The television show Jeopardy was kind enough to schedule their Watson competition to wrap around the MITEF event, and it was a topic of conversation for the group. The breakthrough for Watson, was that rather than rely on a set of programming steps, the driver of Watson is ‘search’.

Whether it is search, or programming steps around an expert system, or even a set of genetic algorithms, what passes for artificial intelligence to date has been limited to retrieving relevant existing knowledge. This is an important part of human intelligence and, as such, has been improving for hundreds of years. The index at the back of a text book is a form of this sort of intelligence. And while it is an important part of human intelligence, it is only important because of what it enables. Humans dominate the earth not because we can retrieve knowledge, but because we can create new knowledge. And since no new knowledge is ‘whole cloth’ it always depends upon some level of prior knowledge. Existing knowledge is the foundation of new knowledge.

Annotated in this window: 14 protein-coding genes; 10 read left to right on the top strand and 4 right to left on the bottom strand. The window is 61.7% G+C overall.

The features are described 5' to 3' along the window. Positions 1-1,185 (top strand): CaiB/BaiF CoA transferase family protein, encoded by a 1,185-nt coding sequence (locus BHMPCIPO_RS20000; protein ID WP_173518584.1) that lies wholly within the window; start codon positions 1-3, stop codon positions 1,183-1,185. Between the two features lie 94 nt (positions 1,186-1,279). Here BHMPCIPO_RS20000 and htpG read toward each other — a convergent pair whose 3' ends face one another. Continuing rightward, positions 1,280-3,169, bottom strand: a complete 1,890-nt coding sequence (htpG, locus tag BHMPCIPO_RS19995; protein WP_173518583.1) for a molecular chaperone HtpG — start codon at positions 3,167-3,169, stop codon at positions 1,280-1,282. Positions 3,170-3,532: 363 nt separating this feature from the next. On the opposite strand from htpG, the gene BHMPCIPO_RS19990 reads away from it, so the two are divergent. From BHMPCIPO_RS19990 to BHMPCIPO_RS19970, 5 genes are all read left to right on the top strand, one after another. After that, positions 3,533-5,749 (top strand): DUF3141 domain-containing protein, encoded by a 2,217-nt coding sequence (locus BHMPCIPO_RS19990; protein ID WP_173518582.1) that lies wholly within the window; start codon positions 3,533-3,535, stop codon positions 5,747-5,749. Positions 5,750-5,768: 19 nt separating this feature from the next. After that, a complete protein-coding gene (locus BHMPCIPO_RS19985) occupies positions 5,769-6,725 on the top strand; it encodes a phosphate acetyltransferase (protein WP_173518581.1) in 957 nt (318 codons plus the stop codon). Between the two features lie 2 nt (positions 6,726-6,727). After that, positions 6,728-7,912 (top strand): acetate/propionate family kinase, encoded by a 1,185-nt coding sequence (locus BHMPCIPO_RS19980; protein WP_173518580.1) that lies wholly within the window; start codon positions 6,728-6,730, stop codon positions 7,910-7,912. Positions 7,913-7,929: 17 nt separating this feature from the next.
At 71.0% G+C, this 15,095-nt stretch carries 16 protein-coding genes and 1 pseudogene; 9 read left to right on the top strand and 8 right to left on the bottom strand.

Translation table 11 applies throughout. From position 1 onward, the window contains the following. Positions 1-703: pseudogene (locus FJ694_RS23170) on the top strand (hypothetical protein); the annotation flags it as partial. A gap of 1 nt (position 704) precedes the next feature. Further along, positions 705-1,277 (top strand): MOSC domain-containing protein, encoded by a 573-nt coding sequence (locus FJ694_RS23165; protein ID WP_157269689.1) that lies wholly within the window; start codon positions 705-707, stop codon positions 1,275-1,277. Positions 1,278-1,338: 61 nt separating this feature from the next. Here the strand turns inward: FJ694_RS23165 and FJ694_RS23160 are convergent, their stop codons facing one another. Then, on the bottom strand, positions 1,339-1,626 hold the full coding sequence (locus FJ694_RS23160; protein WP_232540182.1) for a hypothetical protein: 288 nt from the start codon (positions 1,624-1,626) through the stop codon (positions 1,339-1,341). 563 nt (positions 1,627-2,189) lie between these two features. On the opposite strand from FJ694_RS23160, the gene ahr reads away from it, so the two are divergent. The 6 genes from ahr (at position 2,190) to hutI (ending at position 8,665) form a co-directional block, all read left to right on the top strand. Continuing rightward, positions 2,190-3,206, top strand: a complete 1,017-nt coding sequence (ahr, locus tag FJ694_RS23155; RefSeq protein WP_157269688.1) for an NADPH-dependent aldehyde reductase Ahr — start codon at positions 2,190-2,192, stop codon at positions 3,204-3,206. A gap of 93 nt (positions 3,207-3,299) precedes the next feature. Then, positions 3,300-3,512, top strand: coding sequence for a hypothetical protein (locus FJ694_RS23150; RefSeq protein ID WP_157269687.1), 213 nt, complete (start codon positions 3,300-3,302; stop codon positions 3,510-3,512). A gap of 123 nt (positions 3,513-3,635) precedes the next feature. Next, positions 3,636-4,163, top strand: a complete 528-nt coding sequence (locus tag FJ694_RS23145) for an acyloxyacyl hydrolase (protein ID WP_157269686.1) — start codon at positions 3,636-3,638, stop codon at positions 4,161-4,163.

But to create new knowledge, the useful existing knowledge must be in the brain of the human who creates the new knowledge. We create new knowledge in three ways:

  1. Discovery - We stumble across something that provides a solution to a problem we have.
  2. Experimentation - We are pretty sure we can find the right solution if we just try a whole bunch of alternatives.
  3. Synthesis - We have a problem stored in memory, and we’re probably not actively thinking about it when something magical happens, and, voila! a solution pops out of (or is it ‘into’) the brain.

What will truly make Artificial Intelligence beat human intelligence is when the computer can mimic whatever it is that happens in our brains when we’re taking a shower, or out for a long walk, or we’re in bed at 3am dreaming, and that problem solving insight explodes and we create new knowledge. When a computer does that, maybe someone should pull the plug so we can figure out how bad it could get.